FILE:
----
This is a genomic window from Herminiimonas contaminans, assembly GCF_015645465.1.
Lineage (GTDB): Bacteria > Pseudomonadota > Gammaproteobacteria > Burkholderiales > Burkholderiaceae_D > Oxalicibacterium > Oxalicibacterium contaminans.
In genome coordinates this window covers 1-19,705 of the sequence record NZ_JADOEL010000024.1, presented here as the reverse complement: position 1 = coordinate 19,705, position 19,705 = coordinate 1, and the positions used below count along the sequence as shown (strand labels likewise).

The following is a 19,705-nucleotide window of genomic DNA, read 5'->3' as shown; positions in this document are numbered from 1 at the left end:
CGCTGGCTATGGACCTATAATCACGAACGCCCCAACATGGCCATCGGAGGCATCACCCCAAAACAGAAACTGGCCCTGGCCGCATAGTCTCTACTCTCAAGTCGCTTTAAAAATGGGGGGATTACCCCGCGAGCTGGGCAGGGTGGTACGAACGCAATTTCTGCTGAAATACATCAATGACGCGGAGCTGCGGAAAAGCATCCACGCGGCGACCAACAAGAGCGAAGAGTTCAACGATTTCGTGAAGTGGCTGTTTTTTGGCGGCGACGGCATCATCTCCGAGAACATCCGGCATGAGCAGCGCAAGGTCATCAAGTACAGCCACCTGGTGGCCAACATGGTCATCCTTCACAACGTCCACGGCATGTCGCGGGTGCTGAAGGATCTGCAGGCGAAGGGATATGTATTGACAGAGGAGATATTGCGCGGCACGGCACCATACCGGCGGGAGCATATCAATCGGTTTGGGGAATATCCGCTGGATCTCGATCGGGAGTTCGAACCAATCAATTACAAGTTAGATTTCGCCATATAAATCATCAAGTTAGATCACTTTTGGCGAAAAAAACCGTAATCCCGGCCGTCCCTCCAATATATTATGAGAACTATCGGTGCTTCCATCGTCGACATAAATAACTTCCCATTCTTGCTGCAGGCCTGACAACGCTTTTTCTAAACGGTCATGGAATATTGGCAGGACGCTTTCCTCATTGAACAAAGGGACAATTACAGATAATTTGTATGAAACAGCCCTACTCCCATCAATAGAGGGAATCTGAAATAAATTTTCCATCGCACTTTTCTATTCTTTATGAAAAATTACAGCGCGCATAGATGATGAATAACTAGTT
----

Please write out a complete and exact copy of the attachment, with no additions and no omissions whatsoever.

This is a genomic window from Herminiimonas contaminans, assembly GCF_015645465.1.
Lineage (GTDB): Bacteria > Pseudomonadota > Gammaproteobacteria > Burkholderiales > Burkholderiaceae_D > Oxalicibacterium > Oxalicibacterium contaminans.
In genome coordinates this window covers 1-19,705 of the sequence record NZ_JADOEL010000024.1, presented here as the reverse complement: position 1 = coordinate 19,705, position 19,705 = coordinate 1, and the positions used below count along the sequence as shown (strand labels likewise).

The following is a 19,705-nucleotide window of genomic DNA, read 5'->3' as shown; positions in this document are numbered from 1 at the left end:
CGCTGGCTATGGACCTATAATCACGAACGCCCCAACATGGCCATCGGAGGCATCACCCCAAAACAGAAACTGGCCCTGGCCGCATAGTCTCTACTCTCAAGTCGCTTTAAAAATGGGGGGATTACCCCGCGAGCTGGGCAGGGTGGTACGAACGCAATTTCTGCTGAAATACATCAATGACGCGGAGCTGCGGAAAAGCATCCACGCGGCGACCAACAAGAGCGAAGAGTTCAACGATTTCGTGAAGTGGCTGTTTTTTGGCGGCGACGGCATCATCTCCGAGAACATCCGGCATGAGCAGCGCAAGGTCATCAAGTACAGCCACCTGGTGGCCAACATGGTCATCCTTCACAACGTCCACGGCATGTCGCGGGTGCTGAAGGATCTGCAGGCGAAGGGATATGTATTGACAGAGGAGATATTGCGCGGCACGGCACCATACCGGCGGGAGCATATCAATCGGTTTGGGGAATATCCGCTGGATCTCGATCGGGAGTTCGAACCAATCAATTACAAGTTAGATTTCGCCATATAAATCATCAAGTTAGATCACTTTTGGCGAAAAAAACCGTAATCCCGGCCGTCCCTCCAATATATTATGAGAACTATCGGTGCTTCCATCGTCGACATAAATAACTTCCCATTCTTGCTGCAGGCCTGACAACGCTTTTTCTAAACGGTCATGGAATATTGGCAGGACGCTTTCCTCATTGAACAAAGGGACAATTACAGATAATTTGTATGAAACAGCCCTACTCCCATCAATAGAGGGAATCTGAAATAAATTTTCCATCGCACTTTTCTATTCTTTATGAAAAATTACAGCGCGCATAGATGATGAATAACTAGTT